Reusable bags good for the earth, but bad for you? - CBS News 8 - San Diego, CA News Station - KFMB Channel 8

Reusable bags good for the earth, but bad for you?

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MIRAMAR (CBS 8) - Reusable bags are supposed to be good for the environment, but now we're learning that they may be bad for your health. New reports show some of the bags contain unsafe levels of lead.

They are billed as a way to save the planet from millions of plastic grocery bags going into our landfills, and while they are the better choice, a new health concern over them just sprouted up. One senator is calling for a federal investigation.

The concept of a reusable bag isn't new, but the health concern that popped up in the Southeast may soon affect every grocery store shopper across the country. Lead was found in the paint used as the decoration on reusable bags from the Winn-Dixie and Publix supermarket chains.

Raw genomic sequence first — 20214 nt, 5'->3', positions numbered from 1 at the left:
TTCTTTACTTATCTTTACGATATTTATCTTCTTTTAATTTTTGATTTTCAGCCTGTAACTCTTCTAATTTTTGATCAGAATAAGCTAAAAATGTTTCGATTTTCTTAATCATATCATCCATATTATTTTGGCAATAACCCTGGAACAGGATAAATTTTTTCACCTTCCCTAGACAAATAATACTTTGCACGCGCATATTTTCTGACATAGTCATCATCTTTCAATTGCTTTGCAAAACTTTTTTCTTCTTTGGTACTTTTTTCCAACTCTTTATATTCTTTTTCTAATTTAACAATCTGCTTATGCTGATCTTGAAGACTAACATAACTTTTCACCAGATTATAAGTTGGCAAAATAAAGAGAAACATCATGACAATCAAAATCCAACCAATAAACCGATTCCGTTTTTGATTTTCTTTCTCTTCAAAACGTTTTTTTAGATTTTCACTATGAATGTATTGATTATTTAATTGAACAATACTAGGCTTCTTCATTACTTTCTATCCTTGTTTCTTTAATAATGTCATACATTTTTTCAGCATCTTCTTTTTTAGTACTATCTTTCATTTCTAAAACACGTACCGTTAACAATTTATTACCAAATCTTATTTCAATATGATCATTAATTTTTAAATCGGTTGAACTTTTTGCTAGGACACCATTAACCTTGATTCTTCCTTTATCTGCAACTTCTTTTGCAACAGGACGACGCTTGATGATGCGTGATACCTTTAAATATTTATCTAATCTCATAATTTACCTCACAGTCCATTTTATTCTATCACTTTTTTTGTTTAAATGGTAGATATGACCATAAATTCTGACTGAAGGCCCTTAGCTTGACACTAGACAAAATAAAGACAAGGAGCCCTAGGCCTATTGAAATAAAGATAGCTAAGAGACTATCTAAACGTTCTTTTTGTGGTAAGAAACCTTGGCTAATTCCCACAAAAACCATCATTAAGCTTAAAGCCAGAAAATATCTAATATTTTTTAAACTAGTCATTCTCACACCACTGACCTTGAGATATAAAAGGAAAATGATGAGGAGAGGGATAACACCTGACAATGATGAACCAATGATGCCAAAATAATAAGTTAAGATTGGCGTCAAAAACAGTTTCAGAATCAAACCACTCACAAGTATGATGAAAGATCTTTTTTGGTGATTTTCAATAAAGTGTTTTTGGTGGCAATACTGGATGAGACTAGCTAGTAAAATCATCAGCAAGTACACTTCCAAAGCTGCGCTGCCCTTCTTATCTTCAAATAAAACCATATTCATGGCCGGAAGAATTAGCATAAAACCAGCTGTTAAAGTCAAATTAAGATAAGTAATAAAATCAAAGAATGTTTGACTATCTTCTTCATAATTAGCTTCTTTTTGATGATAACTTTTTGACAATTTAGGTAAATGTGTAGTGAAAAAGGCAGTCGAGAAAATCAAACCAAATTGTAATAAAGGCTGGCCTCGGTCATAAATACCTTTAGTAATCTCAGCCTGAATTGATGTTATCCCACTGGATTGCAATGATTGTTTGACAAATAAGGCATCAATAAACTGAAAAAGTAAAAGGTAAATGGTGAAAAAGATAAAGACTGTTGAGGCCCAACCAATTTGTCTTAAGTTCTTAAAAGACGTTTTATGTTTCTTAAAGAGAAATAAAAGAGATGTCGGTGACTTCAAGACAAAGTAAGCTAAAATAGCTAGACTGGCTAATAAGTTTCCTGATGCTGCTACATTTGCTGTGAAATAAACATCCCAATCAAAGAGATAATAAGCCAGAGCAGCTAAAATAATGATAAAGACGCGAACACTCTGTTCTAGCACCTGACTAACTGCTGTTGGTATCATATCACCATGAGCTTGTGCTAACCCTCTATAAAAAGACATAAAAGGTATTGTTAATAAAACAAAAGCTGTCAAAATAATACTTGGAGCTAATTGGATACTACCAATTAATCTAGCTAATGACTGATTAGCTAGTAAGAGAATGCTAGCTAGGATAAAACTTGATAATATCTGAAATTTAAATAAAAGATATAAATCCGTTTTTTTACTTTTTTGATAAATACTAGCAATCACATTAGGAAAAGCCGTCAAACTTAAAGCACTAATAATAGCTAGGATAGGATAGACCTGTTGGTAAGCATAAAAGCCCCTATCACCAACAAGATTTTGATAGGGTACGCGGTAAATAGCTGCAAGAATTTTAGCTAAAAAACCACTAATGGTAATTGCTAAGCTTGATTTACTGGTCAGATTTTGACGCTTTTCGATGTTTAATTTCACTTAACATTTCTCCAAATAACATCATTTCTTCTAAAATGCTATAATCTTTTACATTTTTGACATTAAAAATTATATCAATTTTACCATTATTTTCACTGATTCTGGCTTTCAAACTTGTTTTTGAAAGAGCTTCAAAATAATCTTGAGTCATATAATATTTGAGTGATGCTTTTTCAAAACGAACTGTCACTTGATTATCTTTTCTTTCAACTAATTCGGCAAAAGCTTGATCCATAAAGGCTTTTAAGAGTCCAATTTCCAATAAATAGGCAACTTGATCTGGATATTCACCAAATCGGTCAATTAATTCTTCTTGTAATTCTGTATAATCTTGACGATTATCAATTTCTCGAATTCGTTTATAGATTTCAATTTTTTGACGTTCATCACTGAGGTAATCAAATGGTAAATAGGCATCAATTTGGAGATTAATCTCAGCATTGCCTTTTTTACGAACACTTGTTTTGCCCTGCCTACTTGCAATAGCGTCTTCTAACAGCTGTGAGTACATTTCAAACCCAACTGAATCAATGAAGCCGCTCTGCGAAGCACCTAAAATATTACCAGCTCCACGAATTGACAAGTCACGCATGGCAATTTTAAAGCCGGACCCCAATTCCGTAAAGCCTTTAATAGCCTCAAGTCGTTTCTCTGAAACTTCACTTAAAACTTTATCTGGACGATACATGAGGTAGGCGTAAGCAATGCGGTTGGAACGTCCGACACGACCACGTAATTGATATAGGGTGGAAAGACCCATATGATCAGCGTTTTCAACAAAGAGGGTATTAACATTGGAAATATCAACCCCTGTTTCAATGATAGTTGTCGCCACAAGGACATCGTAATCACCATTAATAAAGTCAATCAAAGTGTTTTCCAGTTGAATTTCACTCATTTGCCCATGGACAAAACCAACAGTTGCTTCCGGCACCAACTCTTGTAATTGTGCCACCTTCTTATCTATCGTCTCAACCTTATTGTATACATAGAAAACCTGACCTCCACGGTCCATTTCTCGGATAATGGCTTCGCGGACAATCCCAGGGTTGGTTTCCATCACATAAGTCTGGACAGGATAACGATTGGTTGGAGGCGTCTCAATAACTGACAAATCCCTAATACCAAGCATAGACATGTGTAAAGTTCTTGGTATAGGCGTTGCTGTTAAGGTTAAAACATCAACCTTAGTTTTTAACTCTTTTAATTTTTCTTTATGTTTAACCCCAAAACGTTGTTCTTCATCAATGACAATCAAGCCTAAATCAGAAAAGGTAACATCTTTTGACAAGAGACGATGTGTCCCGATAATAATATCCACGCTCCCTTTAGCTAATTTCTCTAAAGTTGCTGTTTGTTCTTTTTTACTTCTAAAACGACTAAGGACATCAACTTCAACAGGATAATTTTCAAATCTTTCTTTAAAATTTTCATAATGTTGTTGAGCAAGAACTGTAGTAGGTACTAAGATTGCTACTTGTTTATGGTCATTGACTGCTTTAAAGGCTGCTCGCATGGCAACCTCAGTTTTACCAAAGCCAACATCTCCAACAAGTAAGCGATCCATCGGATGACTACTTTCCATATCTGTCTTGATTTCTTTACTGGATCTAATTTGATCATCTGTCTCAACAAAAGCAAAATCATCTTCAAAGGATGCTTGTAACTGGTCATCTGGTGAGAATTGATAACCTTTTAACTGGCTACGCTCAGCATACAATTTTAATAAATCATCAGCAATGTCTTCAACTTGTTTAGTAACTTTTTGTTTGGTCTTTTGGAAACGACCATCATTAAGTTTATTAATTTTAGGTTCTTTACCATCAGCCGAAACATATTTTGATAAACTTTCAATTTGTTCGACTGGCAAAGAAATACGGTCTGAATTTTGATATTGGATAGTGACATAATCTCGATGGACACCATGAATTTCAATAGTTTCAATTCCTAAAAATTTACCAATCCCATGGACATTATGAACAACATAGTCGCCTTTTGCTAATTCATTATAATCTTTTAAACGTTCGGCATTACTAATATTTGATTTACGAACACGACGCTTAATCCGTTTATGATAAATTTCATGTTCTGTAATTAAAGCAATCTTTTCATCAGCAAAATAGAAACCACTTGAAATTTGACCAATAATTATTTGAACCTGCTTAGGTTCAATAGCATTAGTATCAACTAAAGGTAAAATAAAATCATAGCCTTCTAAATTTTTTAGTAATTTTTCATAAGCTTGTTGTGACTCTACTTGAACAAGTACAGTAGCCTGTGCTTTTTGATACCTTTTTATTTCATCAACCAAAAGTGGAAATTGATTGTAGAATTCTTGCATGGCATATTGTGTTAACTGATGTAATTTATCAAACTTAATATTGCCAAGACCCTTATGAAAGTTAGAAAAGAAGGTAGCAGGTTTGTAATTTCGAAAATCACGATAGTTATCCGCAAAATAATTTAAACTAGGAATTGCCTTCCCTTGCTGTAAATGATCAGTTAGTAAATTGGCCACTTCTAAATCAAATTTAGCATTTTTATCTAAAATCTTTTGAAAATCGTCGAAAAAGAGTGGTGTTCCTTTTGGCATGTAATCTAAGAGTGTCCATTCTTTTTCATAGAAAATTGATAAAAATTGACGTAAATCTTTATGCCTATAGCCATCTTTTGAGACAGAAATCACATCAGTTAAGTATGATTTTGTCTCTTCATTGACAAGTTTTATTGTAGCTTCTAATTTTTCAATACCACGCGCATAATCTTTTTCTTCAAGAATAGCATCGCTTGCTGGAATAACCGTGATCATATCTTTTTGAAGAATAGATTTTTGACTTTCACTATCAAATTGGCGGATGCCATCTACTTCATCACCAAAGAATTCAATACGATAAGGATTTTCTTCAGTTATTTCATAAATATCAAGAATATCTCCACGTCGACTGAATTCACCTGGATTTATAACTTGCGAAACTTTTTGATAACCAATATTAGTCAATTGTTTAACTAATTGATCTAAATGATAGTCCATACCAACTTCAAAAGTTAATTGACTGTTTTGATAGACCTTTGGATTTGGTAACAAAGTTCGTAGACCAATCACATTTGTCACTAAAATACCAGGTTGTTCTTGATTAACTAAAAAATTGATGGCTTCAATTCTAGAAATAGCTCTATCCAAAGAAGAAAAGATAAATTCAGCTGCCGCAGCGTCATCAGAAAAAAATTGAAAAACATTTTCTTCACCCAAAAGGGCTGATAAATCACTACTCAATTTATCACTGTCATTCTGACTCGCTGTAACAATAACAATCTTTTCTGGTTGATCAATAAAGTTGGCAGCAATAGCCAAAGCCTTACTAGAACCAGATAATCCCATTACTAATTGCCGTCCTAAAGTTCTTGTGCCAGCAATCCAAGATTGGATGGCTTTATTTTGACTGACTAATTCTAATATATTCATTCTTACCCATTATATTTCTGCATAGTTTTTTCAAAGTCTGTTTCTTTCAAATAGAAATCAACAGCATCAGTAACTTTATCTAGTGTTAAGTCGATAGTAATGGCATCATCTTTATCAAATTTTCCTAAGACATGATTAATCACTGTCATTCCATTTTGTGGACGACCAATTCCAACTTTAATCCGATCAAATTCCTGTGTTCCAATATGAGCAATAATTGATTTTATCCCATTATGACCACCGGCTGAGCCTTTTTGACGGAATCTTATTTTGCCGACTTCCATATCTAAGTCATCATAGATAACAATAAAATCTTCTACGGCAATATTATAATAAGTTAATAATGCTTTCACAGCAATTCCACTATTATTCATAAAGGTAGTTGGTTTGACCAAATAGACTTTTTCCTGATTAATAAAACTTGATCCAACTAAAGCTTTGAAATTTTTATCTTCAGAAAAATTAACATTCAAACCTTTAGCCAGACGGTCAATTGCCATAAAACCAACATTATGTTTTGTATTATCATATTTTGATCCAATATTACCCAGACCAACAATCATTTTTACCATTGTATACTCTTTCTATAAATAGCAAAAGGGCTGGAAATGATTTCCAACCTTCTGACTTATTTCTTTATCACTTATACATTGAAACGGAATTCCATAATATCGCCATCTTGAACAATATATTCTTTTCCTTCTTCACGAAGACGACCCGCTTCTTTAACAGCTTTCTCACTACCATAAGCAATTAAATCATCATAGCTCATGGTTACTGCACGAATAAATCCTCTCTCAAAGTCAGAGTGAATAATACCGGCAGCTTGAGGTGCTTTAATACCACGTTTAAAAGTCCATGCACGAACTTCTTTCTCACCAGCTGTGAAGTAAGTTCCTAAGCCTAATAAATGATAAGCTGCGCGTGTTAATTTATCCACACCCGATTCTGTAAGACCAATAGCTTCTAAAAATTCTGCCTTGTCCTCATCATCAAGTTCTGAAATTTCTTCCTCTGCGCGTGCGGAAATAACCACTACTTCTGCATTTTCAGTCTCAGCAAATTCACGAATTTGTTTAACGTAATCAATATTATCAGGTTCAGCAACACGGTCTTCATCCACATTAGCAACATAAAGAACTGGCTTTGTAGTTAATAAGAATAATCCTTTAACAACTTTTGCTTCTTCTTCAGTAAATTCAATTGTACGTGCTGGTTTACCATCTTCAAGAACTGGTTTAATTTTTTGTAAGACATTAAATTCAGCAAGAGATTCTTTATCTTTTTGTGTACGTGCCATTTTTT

"As more of these products are being tested by independent groups, the media, by the government, they're starting to raise flags. Maybe this is something we need to take a look at," Tampa Tribune writer Richard Mullins said.

The Tampa Tribune ran a number of bags through a lab and determined some contain more lead than the federal government allows.

"Guess where most of these bags are made -- China," Senator Charles Schumer (D-NY) said.

Senator Schumer is calling for a federal Investigation into the businesses in China who aren't following the United States' strict safety guidelines.

"Lead can be contained in dye or paint that are contained on products like bags or toys," San Diego Health Department Dr. Dean Sidelinger said.

Doctor Sidelinger says it's still early into the investigation and it's not yet clear how many grocery store chains across the country, or the county of San Diego for that matter could potentially be affected by lead paint covered bags, but shoppers concerned can take steps in the meantime.

"If you have these bags at home and you're concerned at all the best thing to do if you're putting food products in there like produce and other things you're going to eat, wash those products thoroughly before you eat them yourself or give them to your family," Dr. Sidelinger said.

Obviously, lead poisoning could occur if the paint from the bags is somehow ingested. Health officials say keep the bags away from kids who may chew or perhaps pick at the design.

The other major concern is for when these bags make their way to our landfills and the lead from the paint absorbs into the groundwater.

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